For the past two weeks I have been trying to write a trip report for my last bike tour. It has proven to be a much harder task than normal. I just can’t seem to find the right words to sum up such an intense trip. A trip that left me completely thrashed for a week afterwards and still wanting to do nothing but go back for more. I have decided that I will just share individual stories from the trip every once and a while. Those stories which have left an imprint on my brain and I will be telling over beers and around camp fires for many years to come. Stories of four friends riding fat bikes over 200 miles for 6 days up the east coast of the Sea of Cortez back to Arizona. Here is the story of a day right in the middle of our journey.
As the sun rose on day three, we awoke to find a crust of ice on all of our bivy sacks. This would turn out to be the first of 4 very cold nights sleeping in the sand. We were hidden away behind a big dune, tucked out of sight about 200 yards from the ocean, on what appeared to be an empty homestead. I could feel the sorness in my knees from the previous day’s effort and I wasn’t looking forward getting out of my warm sleeping bag and facing the cold morning. Everybody else was moving a little slow so we took our time and made a fire. We thought it might be nice to start the day with some dry shoes and warm toes. A little advil, a little oatmeal, and a whole lot of coffee later. We were finally ready to ride.
Just as we were about to start riding, a truck pulled up on the dirt road a short distance from our camp. Since we crossed a gate to get to our spot, I figured it was best to go talk to them. Come to find out, it was the property manager and he said it was no problem camping there as long as we put out our fire. I tend to be overly paranoid about having enough water on me when bike touring so I took this opportunity to pick his brain about availability. He said:
“No water for 100km to the north. You are crazy. No towns to the north for 100km either. You and your friends are very crazy”
We thanked him again for letting us poach camp, he wished us good luck with a laugh, and we pedaled north along the sand. As we rode, we took a quick water inventory. Travis and Devon had a bladder and a half plus a couple bottles, Joe had a little more than that, and I had 5 full bottles and a pretty light pack. We would have to be a little cautious, but it should get us the next 60 miles to town by that evening.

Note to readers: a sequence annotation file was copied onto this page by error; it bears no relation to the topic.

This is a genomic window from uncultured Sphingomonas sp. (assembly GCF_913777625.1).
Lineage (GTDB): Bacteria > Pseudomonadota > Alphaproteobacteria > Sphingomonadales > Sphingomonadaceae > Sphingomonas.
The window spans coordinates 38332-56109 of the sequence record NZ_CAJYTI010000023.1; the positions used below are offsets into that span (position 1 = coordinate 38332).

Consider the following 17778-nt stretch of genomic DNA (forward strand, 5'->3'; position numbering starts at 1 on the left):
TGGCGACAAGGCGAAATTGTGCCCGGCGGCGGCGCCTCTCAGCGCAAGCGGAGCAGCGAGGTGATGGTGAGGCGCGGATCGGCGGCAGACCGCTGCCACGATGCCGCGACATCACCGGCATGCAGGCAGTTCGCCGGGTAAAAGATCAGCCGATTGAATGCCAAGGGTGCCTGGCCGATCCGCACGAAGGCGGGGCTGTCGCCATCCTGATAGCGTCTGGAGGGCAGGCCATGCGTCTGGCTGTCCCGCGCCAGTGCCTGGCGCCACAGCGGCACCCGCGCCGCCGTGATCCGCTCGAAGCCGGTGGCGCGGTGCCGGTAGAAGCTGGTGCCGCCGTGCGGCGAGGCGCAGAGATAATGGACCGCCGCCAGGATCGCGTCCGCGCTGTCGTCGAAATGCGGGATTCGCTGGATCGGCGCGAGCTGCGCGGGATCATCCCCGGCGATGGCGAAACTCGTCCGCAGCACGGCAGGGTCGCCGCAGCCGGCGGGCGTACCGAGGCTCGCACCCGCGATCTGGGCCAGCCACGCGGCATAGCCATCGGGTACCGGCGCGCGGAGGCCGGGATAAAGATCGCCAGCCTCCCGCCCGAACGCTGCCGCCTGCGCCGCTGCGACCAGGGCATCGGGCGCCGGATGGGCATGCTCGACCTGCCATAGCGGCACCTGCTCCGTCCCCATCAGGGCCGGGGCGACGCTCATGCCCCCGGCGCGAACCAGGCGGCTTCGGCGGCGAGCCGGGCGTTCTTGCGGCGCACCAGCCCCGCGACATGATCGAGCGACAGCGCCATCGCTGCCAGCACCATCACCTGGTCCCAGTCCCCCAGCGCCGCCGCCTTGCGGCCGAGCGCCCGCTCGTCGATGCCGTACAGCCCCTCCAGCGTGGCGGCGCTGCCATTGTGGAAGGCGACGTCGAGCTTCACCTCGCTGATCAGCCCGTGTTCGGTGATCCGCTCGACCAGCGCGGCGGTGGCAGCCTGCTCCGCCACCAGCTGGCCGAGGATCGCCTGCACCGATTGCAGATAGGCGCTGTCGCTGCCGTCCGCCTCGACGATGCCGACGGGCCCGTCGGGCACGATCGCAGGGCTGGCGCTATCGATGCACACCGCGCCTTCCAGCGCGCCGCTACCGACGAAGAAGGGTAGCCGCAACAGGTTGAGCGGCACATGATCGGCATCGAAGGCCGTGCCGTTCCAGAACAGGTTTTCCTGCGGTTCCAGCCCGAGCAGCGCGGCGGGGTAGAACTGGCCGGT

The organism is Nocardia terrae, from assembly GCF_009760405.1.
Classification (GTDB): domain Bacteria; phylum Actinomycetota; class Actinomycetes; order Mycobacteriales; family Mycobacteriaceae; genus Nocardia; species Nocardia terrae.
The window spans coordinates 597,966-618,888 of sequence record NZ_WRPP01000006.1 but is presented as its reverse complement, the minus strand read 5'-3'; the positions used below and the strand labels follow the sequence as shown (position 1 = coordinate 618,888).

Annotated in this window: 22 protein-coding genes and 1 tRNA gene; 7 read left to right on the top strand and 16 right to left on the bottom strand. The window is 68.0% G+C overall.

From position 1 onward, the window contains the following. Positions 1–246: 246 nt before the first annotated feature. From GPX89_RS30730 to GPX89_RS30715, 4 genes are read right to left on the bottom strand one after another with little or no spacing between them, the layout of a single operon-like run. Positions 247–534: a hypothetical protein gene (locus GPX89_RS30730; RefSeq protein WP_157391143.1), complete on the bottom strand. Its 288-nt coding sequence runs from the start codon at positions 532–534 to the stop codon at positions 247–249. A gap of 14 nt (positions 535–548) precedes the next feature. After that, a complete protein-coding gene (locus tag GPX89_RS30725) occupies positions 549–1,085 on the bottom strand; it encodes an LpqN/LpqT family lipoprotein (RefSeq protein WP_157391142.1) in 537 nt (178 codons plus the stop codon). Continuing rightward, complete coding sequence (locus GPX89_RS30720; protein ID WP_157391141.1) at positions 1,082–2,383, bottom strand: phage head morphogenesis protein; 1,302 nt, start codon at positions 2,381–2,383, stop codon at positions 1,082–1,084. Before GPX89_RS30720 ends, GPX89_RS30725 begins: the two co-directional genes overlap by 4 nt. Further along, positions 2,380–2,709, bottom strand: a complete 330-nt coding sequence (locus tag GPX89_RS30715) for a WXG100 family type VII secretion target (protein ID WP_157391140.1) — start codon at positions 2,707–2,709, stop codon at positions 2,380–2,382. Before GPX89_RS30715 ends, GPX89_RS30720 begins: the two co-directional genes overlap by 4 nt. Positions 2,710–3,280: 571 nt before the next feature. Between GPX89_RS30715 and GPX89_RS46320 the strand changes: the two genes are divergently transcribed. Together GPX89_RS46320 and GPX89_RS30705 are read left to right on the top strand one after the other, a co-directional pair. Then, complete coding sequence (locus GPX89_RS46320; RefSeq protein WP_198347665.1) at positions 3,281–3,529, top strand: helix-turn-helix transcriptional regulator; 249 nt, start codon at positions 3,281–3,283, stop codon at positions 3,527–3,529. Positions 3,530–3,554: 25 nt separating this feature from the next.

Our dry shoes only lasted about 5 miles out of camp when the white sand beach vanished and was replaced by a black muck left by the receding tide. There was no way we were going to backtrack all the work we just did and there was no sign of any better way around. We just had to grit our teeth and get it over with. We splashed through tidal pools and post holed through the mud on foot when the riding became too difficult. Everybody seemed to pick their own route through this stretch as if to have their own little space to suffer in silence. We regrouped about 45 mins later and everybody was visibly worked over.
We rode north along the beach for a little while longer until we found an old sand road. We hopped on that for a bit to tick off some miles. After crossing a third barbed wire fence with no gate, the group started to get grumpy. Getting 4 big bikes and people through a barbed wire fence is quite a task when you are tired. We stopped to take a break and split the last two can’s of Pacifico we had left. The sun was starting to get low in the sky and it became obvious that we needed to pick up the pace to get to the next town by dark. We bailed off the sand to the first paved road we saw thinking that we were only 10 or 20km from our destination and the next sign we saw said 73km. That was a slap in the face we were not expecting.